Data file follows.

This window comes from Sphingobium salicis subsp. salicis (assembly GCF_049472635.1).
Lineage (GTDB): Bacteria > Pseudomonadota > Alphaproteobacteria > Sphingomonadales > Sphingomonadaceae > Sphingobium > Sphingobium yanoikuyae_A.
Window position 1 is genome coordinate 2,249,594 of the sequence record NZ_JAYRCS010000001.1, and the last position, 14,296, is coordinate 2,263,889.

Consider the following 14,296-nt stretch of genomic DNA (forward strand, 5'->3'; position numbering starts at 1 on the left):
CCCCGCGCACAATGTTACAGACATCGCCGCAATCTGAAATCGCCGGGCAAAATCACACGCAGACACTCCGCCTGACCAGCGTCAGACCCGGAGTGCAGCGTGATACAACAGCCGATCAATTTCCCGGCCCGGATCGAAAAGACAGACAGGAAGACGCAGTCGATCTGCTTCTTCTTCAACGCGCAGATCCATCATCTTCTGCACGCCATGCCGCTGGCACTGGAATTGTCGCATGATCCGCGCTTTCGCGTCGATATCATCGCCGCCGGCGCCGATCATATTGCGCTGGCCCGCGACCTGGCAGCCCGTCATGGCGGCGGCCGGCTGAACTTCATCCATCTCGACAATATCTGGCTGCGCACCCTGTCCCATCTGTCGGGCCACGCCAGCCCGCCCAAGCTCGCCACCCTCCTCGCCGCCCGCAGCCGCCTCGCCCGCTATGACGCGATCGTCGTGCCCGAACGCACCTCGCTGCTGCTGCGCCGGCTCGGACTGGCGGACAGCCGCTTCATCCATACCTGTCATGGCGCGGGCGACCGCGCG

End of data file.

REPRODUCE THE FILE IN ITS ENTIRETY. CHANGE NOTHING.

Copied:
This window comes from Sphingobium salicis subsp. salicis (assembly GCF_049472635.1).
Lineage (GTDB): Bacteria > Pseudomonadota > Alphaproteobacteria > Sphingomonadales > Sphingomonadaceae > Sphingobium > Sphingobium yanoikuyae_A.
Window position 1 is genome coordinate 2,249,594 of the sequence record NZ_JAYRCS010000001.1, and the last position, 14,296, is coordinate 2,263,889.

Consider the following 14,296-nt stretch of genomic DNA (forward strand, 5'->3'; position numbering starts at 1 on the left):
CCCCGCGCACAATGTTACAGACATCGCCGCAATCTGAAATCGCCGGGCAAAATCACACGCAGACACTCCGCCTGACCAGCGTCAGACCCGGAGTGCAGCGTGATACAACAGCCGATCAATTTCCCGGCCCGGATCGAAAAGACAGACAGGAAGACGCAGTCGATCTGCTTCTTCTTCAACGCGCAGATCCATCATCTTCTGCACGCCATGCCGCTGGCACTGGAATTGTCGCATGATCCGCGCTTTCGCGTCGATATCATCGCCGCCGGCGCCGATCATATTGCGCTGGCCCGCGACCTGGCAGCCCGTCATGGCGGCGGCCGGCTGAACTTCATCCATCTCGACAATATCTGGCTGCGCACCCTGTCCCATCTGTCGGGCCACGCCAGCCCGCCCAAGCTCGCCACCCTCCTCGCCGCCCGCAGCCGCCTCGCCCGCTATGACGCGATCGTCGTGCCCGAACGCACCTCGCTGCTGCTGCGCCGGCTCGGACTGGCGGACAGCCGCTTCATCCATACCTGTCATGGCGCGGGCGACCGCGCG